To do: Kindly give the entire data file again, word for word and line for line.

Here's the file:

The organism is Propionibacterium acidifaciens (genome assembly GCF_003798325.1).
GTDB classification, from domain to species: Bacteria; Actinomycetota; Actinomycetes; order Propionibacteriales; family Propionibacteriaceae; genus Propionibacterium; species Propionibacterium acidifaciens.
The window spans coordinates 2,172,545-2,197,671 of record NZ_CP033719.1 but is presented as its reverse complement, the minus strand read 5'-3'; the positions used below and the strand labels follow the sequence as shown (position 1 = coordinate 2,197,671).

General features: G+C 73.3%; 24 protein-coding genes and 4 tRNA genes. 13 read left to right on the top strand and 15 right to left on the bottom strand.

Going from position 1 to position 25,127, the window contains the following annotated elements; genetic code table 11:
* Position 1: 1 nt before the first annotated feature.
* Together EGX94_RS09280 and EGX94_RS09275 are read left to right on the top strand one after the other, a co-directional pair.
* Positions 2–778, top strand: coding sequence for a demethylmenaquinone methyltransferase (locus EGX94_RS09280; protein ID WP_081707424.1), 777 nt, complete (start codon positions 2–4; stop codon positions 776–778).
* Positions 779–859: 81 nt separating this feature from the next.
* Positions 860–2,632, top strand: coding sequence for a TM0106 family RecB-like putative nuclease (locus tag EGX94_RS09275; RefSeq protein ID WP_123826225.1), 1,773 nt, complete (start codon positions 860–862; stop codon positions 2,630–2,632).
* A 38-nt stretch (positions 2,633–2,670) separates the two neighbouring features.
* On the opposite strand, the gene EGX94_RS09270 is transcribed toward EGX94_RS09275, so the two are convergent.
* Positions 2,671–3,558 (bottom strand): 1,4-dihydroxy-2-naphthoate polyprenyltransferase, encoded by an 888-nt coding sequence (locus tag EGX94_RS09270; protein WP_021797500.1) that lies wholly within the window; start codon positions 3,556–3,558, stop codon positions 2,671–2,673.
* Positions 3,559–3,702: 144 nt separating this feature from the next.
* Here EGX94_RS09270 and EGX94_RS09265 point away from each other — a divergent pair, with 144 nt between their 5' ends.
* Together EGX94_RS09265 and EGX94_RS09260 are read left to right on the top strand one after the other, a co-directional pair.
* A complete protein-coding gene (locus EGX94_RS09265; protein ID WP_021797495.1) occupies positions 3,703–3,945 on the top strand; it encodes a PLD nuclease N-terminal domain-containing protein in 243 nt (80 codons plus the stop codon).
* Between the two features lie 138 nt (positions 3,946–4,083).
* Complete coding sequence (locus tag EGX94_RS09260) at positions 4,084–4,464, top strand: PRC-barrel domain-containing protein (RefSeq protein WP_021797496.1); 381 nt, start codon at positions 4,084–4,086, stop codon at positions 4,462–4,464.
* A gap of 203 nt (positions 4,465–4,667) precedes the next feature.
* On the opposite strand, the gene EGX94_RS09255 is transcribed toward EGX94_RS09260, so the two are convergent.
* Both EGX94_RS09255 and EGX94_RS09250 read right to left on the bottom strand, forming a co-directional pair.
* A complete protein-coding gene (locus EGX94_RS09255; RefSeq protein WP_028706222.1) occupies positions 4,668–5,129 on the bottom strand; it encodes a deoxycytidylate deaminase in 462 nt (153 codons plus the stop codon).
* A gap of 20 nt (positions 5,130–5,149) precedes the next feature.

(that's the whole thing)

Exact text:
The organism is Propionibacterium acidifaciens (genome assembly GCF_003798325.1).
GTDB classification, from domain to species: Bacteria; Actinomycetota; Actinomycetes; order Propionibacteriales; family Propionibacteriaceae; genus Propionibacterium; species Propionibacterium acidifaciens.
The window spans coordinates 2,172,545-2,197,671 of record NZ_CP033719.1 but is presented as its reverse complement, the minus strand read 5'-3'; the positions used below and the strand labels follow the sequence as shown (position 1 = coordinate 2,197,671).

General features: G+C 73.3%; 24 protein-coding genes and 4 tRNA genes. 13 read left to right on the top strand and 15 right to left on the bottom strand.

Going from position 1 to position 25,127, the window contains the following annotated elements; genetic code table 11:
* Position 1: 1 nt before the first annotated feature.
* Together EGX94_RS09280 and EGX94_RS09275 are read left to right on the top strand one after the other, a co-directional pair.
* Positions 2–778, top strand: coding sequence for a demethylmenaquinone methyltransferase (locus EGX94_RS09280; protein ID WP_081707424.1), 777 nt, complete (start codon positions 2–4; stop codon positions 776–778).
* Positions 779–859: 81 nt separating this feature from the next.
* Positions 860–2,632, top strand: coding sequence for a TM0106 family RecB-like putative nuclease (locus tag EGX94_RS09275; RefSeq protein ID WP_123826225.1), 1,773 nt, complete (start codon positions 860–862; stop codon positions 2,630–2,632).
* A 38-nt stretch (positions 2,633–2,670) separates the two neighbouring features.
* On the opposite strand, the gene EGX94_RS09270 is transcribed toward EGX94_RS09275, so the two are convergent.
* Positions 2,671–3,558 (bottom strand): 1,4-dihydroxy-2-naphthoate polyprenyltransferase, encoded by an 888-nt coding sequence (locus tag EGX94_RS09270; protein WP_021797500.1) that lies wholly within the window; start codon positions 3,556–3,558, stop codon positions 2,671–2,673.
* Positions 3,559–3,702: 144 nt separating this feature from the next.
* Here EGX94_RS09270 and EGX94_RS09265 point away from each other — a divergent pair, with 144 nt between their 5' ends.
* Together EGX94_RS09265 and EGX94_RS09260 are read left to right on the top strand one after the other, a co-directional pair.
* A complete protein-coding gene (locus EGX94_RS09265; protein ID WP_021797495.1) occupies positions 3,703–3,945 on the top strand; it encodes a PLD nuclease N-terminal domain-containing protein in 243 nt (80 codons plus the stop codon).
* Between the two features lie 138 nt (positions 3,946–4,083).
* Complete coding sequence (locus tag EGX94_RS09260) at positions 4,084–4,464, top strand: PRC-barrel domain-containing protein (RefSeq protein WP_021797496.1); 381 nt, start codon at positions 4,084–4,086, stop codon at positions 4,462–4,464.
* A gap of 203 nt (positions 4,465–4,667) precedes the next feature.
* On the opposite strand, the gene EGX94_RS09255 is transcribed toward EGX94_RS09260, so the two are convergent.
* Both EGX94_RS09255 and EGX94_RS09250 read right to left on the bottom strand, forming a co-directional pair.
* A complete protein-coding gene (locus EGX94_RS09255; RefSeq protein WP_028706222.1) occupies positions 4,668–5,129 on the bottom strand; it encodes a deoxycytidylate deaminase in 462 nt (153 codons plus the stop codon).
* A gap of 20 nt (positions 5,130–5,149) precedes the next feature.